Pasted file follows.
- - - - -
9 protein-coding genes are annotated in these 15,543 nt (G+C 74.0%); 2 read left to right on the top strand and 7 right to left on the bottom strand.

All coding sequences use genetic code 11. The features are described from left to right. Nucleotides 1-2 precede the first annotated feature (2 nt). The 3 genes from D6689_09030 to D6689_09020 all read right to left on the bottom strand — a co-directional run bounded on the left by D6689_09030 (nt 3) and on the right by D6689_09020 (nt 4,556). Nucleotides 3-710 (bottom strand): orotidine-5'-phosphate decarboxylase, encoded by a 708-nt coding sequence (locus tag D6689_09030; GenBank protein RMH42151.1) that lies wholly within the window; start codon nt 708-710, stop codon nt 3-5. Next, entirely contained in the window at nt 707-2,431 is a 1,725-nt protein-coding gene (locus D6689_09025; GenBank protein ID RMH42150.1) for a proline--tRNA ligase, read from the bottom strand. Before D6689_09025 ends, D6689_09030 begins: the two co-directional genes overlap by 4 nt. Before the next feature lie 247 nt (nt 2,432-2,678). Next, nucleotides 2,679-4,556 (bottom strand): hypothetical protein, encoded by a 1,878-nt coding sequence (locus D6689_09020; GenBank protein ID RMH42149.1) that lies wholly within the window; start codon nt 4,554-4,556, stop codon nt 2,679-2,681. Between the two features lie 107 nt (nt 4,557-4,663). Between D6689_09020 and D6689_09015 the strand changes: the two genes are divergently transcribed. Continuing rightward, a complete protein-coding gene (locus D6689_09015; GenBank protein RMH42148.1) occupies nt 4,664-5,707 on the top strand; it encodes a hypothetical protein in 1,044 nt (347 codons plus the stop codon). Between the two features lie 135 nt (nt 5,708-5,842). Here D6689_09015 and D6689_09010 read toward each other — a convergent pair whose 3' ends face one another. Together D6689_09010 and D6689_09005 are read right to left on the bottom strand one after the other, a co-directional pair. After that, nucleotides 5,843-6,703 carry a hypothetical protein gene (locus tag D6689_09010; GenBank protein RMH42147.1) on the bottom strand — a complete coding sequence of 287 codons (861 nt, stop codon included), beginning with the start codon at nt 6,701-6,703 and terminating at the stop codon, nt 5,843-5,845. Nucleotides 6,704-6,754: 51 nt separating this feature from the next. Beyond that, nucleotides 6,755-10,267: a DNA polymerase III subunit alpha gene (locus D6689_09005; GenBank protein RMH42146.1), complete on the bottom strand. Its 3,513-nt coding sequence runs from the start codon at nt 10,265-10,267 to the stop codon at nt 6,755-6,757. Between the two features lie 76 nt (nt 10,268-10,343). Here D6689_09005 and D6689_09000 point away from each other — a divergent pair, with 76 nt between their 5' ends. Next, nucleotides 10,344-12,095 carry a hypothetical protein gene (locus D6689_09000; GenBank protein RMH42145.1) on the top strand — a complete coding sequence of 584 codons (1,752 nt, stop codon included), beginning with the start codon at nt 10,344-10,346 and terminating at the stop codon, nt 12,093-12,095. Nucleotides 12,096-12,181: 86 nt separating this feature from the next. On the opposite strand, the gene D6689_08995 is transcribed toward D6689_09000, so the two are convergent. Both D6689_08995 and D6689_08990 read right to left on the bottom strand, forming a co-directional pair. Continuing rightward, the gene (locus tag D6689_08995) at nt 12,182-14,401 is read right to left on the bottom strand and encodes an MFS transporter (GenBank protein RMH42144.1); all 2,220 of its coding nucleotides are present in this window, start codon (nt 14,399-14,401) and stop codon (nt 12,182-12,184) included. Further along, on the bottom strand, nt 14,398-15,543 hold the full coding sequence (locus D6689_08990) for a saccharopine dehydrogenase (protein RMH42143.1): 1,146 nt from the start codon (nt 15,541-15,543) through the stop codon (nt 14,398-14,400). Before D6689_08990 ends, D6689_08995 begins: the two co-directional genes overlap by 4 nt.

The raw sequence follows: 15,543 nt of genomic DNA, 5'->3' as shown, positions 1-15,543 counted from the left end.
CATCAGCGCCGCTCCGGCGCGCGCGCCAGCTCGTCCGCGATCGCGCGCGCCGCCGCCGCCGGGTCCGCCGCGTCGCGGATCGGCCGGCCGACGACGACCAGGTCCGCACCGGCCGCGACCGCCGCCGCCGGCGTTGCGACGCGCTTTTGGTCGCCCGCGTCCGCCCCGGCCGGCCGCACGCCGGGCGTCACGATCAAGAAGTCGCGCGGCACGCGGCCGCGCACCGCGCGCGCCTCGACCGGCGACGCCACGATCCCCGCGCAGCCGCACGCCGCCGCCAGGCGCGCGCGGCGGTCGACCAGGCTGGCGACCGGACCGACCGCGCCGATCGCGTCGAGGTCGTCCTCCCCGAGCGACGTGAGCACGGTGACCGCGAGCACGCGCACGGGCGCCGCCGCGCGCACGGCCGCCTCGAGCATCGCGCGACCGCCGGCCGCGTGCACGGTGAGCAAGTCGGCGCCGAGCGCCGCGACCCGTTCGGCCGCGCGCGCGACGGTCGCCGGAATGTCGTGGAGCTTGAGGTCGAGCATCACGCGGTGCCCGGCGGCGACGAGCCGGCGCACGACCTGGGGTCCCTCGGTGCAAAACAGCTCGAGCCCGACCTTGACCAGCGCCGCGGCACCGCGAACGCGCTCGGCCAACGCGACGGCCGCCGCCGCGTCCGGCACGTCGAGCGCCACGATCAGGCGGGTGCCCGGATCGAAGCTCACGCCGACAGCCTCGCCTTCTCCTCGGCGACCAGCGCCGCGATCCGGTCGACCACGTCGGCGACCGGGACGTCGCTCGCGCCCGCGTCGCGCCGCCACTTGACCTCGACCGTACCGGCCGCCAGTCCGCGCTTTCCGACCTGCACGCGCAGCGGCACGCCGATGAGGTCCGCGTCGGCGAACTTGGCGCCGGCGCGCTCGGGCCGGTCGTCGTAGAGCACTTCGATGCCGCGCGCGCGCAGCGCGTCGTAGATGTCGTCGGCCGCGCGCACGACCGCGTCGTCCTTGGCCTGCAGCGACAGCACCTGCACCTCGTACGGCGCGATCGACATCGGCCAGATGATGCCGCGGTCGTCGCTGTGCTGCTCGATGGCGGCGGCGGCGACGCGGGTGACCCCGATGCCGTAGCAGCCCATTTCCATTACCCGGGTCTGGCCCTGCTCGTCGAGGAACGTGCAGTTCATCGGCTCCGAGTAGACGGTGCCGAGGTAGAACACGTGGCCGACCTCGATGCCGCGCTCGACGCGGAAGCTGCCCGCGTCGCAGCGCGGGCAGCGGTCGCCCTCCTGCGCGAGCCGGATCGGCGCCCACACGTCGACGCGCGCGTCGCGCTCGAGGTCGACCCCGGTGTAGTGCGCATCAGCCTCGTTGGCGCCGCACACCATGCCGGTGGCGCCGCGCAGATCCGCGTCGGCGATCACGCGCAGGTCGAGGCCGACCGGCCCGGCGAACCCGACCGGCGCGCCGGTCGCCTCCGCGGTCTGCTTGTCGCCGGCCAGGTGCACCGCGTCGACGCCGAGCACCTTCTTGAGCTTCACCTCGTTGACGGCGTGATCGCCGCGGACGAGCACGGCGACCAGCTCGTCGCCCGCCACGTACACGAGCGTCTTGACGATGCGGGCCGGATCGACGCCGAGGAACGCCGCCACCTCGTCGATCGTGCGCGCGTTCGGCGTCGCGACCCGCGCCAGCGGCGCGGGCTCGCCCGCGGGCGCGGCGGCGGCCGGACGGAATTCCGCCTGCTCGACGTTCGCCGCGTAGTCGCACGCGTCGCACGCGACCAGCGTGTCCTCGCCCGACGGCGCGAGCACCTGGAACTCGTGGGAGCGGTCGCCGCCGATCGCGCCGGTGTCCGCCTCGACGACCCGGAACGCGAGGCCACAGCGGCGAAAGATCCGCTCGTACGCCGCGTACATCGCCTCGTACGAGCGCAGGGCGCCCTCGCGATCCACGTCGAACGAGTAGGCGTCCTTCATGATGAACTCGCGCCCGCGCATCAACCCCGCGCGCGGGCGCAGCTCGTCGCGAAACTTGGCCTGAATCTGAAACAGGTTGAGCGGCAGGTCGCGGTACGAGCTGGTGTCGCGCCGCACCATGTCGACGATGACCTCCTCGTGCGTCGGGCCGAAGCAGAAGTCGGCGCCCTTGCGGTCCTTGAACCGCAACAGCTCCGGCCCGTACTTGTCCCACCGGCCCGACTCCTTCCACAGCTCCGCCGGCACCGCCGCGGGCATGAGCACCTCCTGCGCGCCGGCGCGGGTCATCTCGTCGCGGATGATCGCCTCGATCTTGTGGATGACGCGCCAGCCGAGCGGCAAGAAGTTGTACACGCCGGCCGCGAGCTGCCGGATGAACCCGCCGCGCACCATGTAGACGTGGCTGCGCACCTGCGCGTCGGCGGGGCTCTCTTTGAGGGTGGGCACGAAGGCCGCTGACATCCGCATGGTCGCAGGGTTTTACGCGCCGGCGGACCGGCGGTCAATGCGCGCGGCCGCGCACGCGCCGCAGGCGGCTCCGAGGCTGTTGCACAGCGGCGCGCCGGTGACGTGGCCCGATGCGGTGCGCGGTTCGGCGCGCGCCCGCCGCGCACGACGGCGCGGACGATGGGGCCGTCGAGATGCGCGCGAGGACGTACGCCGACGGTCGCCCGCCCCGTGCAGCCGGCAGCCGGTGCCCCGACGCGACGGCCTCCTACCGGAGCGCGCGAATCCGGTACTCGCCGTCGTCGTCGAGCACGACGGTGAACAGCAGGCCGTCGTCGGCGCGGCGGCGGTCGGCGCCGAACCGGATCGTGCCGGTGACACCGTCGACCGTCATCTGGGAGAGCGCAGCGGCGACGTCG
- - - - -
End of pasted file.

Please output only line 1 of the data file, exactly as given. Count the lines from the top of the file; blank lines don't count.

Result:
9 protein-coding genes are annotated in these 15,543 nt (G+C 74.0%); 2 read left to right on the top strand and 7 right to left on the bottom strand.